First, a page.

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Benefits of Gyrotonics

Sarah Wassner Flynn is a New York City-based writer. She's contributed to magazines such as CosmoGIRL!, National Geographic Kids, Runner's World, Women's Health, Prevention and MetroSports New York. She is also the author of The Book of ...

Get Fit With Gyrotonics

Does yoga make you yawn? Is Pilates just not cutting it? Then consider Gyrotonics - an exercise machine system that uses weights and pulleys and the principles of yoga, ballet and swimming to make you fitter and more flexible.

Get Fit With Gyrotonics

Ten years ago, Gyrotonics was a somewhat obscure exercise practiced mostly by ballet dancers. Today, thanks to its many body-enhancing benefits, Gyrotonics or "Gyro" is one of the fastest growing fitness disciplines in the country, according to a recent survey by the International Dance and Exercise Association (IDEA). An alternative to yoga and Pilates, Gyrotonics' gentle movements sculpt, stretch and strengthen your muscles and joints while improving your mobility and flexibility. So, want to get into the Gyrotonics groove? Here is all the info you need to know.


Using movements that are both circular ("gyro" is the Greek word for spiral) and rhythmic is the brainchild of Juliu Horvath, an ethnic Hungarian born in Romania. Horvath, who was trained as a ballet dancer, sought asylum in the United States in the 1960s and developed the Gyrotonic system there, after an injured Achilles tendon brought his dance career to a halt. The result? A hearty blend of yoga, ballet, tai chi and swimming exercises that encourage the body to lengthen, strengthen and relax.


Gyro incorporates a series of machines – similar to those used in Pilates – featuring pulleys, straps and weights. But instead of relying solely on linear movements as Pilates does, the Gyrotonics equipment allows a 360-degree range of motion. Under the guidance of an instructor, you will work your muscles and joints via exercises like leg extensions, dolphin kicks, arm circles and spinal twists.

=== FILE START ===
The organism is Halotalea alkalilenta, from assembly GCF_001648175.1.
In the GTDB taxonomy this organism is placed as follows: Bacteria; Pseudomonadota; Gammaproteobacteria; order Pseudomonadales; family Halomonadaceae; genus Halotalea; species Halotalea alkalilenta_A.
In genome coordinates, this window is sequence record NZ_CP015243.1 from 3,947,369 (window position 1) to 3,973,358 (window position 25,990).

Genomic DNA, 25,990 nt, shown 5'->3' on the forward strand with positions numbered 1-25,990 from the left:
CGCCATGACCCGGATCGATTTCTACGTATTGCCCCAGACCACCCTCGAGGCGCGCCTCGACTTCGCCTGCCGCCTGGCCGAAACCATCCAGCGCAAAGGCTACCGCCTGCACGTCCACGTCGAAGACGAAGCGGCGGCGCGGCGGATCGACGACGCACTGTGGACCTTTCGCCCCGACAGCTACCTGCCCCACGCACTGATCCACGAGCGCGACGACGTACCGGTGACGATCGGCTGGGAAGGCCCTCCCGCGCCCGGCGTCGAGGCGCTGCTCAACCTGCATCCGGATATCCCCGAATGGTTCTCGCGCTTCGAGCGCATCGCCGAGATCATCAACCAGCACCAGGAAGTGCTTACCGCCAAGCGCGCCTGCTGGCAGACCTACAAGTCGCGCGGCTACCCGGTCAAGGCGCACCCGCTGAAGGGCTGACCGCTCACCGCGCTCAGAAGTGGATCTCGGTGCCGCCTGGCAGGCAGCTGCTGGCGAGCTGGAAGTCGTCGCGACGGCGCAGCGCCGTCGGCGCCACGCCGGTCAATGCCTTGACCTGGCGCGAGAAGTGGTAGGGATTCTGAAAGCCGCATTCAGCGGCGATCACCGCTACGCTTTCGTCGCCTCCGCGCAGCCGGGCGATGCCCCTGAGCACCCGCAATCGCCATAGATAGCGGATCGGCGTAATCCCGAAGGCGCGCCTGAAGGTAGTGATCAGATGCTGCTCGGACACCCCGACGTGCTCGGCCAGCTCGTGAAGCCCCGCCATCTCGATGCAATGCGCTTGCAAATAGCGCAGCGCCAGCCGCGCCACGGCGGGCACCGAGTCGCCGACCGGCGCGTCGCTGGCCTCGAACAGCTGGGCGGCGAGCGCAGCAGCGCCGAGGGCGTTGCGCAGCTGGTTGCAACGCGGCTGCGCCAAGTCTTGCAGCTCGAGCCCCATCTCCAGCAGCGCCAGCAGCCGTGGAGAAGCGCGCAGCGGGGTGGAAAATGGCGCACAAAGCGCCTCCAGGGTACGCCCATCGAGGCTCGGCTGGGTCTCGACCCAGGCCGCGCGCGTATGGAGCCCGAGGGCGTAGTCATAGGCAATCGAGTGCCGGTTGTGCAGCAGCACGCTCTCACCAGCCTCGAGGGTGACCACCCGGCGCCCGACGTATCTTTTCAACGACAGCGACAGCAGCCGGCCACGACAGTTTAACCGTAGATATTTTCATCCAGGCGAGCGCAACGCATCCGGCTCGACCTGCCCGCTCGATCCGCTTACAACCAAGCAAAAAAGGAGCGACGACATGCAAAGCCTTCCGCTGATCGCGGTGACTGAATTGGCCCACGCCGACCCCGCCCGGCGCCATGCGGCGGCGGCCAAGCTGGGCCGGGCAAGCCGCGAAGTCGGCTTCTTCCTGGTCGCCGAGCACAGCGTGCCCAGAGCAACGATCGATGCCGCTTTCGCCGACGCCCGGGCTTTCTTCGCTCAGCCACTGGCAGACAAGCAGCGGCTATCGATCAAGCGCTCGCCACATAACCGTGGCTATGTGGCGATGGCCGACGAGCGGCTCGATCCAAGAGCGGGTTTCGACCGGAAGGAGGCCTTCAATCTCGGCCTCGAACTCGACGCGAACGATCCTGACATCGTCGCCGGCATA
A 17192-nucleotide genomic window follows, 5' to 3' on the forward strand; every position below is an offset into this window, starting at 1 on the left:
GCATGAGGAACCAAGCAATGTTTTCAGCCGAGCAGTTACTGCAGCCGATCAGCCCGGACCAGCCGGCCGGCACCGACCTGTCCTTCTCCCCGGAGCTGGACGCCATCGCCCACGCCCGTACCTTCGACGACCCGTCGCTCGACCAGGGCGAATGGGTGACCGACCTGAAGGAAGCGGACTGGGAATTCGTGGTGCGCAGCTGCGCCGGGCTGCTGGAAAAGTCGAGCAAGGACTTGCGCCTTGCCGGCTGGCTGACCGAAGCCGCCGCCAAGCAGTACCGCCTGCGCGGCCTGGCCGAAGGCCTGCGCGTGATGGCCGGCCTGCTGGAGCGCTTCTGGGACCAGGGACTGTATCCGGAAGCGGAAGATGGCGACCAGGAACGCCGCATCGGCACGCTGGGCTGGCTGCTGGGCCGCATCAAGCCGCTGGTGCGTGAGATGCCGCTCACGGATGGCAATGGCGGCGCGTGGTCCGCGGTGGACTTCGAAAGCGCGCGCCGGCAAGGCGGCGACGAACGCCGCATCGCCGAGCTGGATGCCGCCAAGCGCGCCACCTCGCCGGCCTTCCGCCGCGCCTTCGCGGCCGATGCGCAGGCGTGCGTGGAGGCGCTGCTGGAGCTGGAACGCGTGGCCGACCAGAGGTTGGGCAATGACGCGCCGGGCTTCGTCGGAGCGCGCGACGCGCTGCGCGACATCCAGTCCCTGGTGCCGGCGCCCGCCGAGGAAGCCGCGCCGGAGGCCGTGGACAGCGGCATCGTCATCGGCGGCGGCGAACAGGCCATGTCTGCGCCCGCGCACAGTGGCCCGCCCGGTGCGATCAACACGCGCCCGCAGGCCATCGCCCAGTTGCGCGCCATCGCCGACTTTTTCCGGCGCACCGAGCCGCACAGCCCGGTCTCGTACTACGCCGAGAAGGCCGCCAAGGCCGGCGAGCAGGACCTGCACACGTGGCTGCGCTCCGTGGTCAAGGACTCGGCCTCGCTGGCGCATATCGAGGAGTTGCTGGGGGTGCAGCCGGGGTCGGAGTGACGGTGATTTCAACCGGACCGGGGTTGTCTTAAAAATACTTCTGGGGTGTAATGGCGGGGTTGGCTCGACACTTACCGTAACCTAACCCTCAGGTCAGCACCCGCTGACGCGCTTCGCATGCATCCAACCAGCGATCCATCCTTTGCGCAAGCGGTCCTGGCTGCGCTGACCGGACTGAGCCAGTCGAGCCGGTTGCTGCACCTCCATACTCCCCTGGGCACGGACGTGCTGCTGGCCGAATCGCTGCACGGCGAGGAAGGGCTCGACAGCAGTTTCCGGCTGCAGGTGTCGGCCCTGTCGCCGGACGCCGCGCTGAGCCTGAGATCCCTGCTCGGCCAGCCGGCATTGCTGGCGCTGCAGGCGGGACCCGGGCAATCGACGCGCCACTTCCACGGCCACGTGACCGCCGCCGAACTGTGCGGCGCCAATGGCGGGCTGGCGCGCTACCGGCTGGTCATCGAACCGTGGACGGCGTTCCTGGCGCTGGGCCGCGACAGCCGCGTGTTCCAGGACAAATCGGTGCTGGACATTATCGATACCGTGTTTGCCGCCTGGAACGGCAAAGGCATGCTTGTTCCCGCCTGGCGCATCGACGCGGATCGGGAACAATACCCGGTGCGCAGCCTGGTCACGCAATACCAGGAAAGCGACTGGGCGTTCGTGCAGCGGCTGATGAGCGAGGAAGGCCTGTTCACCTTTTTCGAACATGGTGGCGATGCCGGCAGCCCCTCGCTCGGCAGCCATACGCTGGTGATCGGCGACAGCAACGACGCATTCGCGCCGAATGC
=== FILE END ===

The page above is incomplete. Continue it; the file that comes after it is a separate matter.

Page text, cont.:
Like Pilates and yoga, Gyrotonics is an awesome core strengthener. But its circular movements are also noted for increasing flexibility, overall body strength and joint mobilization. Gyrotonics is a hit among golfers and tennis players as it loosens up the pelvis and improves rotation in the body (Tiger Woods is said to be a fan and other famous followers include Gwyneth Paltrow, Madonna, Liv Tyler and Julianne Moore). The gentleness of Gyrotonics makes it an especially great exercise for those who are recovering from injury or rehabilitating after major surgeries. Gyrotonics even works your fingers and wrists – some experts believe it can even prevent carpal tunnel syndrome.


Because of the specialized equipment involved, you will most likely need to go to a specialized studio;. Expect to pay rates in the range of $50 to $80 for a private hour session or less for group lessons. To find a Gyrotonics studio or instructor near you, consult this Gyrotonics studio finder or inquire at your gym or community center about Gyrokinesis classes, which only use mats – no equipment required. For additional info on Gyrotonics, check out

For more exciting ways and reasons to stay fit, visit these links:

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